October 2, 2013
Condo corporation not liable for bid shopping
Bid Protest Bulletin | Paul Emanuelli
In its May 2009 decision in Cambridge Plumbing Systems Ltd. v. Strata Plan VR 1632, the British Columbia Supreme Court dismissed an unsuccessful low bidder's bid shopping claim.
The case involved a tender call issued by a Vancouver condominium corporation for the replacement of a water system.
After receiving bids, the corporation called a special general meeting of its owners and voted against accepting the low bid due to budgetary considerations.
It then negotiated a reduced price contract with another bidder.
The low bidder sued, arguing that the budget considerations constituted undisclosed criteria and that the corporation had engaged in bid shopping.
The court disagreed. Noting a tender call provision that referred to the intention to award to the lowest bid that “does not exceed the funds available”, the court determined that the condo corporation was allowed to bypass the low bidder and seek alternate arrangements for the work:
...there is a possibility that all bids received in any tendering situation may be higher than an owner has anticipated... If all bids are too high, the owner may legitimately reject them all for cost considerations.
Furthermore, surely all parties to a tendering process must reasonably expect that projects are subject to budgets and that not all tenders will fall within that budget.
In many tendering contexts a project will be conditional on receiving the appropriate funding. This is not an “extraneous criterion”; it is a critical criterion that should be implied in the evaluation process.
However, after determining that the condo corporation had the right to bypass the low bid due to financial constraints, the court went on to scrutinize the motivations of the condo owners to determine if they deliberately orchestrated a negative vote at the board meeting as a means of manipulating the tendering process:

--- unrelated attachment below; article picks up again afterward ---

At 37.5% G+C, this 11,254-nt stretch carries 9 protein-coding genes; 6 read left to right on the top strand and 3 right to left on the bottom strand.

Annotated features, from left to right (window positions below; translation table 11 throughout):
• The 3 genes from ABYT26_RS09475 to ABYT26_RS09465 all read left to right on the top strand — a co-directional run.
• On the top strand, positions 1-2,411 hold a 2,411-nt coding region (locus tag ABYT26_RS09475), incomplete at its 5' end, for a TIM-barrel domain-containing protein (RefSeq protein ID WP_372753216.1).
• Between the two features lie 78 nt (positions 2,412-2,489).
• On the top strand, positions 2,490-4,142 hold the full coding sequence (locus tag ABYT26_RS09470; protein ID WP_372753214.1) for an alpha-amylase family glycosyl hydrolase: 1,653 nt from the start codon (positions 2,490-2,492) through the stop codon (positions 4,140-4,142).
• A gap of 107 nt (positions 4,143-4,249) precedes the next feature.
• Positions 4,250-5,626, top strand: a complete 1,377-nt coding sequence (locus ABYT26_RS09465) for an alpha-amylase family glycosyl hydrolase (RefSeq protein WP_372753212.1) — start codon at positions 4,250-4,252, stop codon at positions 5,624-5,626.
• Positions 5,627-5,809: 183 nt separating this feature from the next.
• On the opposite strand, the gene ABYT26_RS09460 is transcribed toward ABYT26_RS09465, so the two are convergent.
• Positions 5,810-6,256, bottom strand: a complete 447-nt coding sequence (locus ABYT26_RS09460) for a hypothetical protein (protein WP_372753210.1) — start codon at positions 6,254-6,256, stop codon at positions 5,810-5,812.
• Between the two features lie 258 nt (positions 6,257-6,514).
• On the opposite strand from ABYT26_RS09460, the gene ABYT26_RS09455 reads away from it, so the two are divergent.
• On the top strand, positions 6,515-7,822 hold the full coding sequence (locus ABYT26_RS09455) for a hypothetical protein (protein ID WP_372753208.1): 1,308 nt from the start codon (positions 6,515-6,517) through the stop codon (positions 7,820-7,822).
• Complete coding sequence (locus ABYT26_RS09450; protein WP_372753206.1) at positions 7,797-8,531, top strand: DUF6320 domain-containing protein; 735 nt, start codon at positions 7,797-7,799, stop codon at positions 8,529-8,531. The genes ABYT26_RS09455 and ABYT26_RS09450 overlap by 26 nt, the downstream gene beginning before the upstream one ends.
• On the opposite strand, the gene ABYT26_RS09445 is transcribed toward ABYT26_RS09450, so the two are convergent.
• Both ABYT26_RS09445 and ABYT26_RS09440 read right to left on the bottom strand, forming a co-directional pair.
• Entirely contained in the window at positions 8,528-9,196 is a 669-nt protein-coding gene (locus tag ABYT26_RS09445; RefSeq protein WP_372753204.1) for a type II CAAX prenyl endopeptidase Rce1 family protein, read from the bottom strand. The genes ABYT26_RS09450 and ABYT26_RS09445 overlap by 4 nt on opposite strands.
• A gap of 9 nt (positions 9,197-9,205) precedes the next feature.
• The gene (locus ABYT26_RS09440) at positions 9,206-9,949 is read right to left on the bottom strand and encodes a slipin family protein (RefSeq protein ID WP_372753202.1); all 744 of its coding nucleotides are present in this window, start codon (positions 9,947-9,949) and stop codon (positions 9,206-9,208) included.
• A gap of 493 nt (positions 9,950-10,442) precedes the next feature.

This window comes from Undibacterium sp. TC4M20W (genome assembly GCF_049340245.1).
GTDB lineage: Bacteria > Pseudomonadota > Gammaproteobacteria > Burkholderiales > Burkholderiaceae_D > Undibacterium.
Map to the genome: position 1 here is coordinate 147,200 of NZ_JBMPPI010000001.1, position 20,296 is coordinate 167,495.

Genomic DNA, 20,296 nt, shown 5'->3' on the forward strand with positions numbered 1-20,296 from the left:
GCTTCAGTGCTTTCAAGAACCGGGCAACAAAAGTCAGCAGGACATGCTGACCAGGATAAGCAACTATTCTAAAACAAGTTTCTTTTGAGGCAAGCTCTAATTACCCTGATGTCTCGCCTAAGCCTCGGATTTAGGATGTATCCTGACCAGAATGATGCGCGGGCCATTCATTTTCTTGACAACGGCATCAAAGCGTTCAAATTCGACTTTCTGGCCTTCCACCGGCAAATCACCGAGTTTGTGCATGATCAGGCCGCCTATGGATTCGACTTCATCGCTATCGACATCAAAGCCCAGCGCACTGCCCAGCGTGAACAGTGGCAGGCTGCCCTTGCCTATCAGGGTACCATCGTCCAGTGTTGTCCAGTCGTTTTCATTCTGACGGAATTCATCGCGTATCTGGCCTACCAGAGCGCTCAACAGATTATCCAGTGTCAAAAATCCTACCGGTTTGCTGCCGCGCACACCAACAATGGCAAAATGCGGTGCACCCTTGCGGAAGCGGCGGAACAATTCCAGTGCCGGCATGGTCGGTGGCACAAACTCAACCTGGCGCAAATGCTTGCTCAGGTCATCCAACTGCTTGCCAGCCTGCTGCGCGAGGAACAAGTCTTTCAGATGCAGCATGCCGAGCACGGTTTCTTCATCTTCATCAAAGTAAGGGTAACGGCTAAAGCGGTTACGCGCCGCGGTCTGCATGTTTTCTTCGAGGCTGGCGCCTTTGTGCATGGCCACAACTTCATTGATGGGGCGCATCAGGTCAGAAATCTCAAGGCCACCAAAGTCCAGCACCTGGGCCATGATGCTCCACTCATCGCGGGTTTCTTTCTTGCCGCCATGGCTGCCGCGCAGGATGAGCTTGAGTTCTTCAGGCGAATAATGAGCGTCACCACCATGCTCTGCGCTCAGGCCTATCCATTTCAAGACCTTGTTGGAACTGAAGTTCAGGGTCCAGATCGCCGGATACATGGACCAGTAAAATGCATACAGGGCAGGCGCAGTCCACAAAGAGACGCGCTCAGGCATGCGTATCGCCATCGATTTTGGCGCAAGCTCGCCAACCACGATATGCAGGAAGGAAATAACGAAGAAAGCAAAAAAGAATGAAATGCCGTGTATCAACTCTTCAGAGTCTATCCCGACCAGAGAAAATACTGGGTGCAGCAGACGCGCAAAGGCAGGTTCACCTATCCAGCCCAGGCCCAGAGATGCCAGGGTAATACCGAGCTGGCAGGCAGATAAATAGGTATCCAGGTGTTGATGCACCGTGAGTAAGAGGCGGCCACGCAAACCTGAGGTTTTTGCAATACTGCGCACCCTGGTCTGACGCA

Until that process is over, either through acceptance of a bid, rejection of all bids, or when the irrevocability period has lapsed, an owner is obligated to treat all bidders fairly and equally in their assessment of those bids.
This “good faith” obligation is directly connected to the twin principles meant to protect the integrity of the tendering process.
The court ultimately determined that there had been no deliberate manipulation of the tendering process in the circumstances:
However, based on the notes from the special general meeting and the testimony of the strata council members, one of the central concerns for the individual owners was the cost of the Project.
Members of the strata council (Mr. Fraser, Mr. Herstein, Mr. Howitt) testified that, following the April 18, 2006 information meeting with Mr. Jurinak and Mr. Aspinall, the strata owners were confused and concerned about costs, and that Mr. Aspinall did a poor job of explaining costs to them.
In particular, some strata owners were unsure as to what was or was not included in Cambridge’s price.
I find that the evidence does not support a conclusion that the owners or the strata council collectively orchestrated a negative vote in order to end the tendering process and/or enable them to negotiate with any or all of the bidders.
While the low bidder’s claim was ultimately rejected, this case illustrates how a purchaser’s right to terminate a tendering process due to budgetary constraints is not without risk nor is it beyond judicial scrutiny.
In fact, such cancellation decisions remain subject to legal challenge and, as evidenced by this decision, to close scrutiny by the courts to guard against bad faith bid manipulation.
This article is extracted from Paul's Government Procurement textbook published by LexisNexis Butterworths. Reach Paul at email@example.com.
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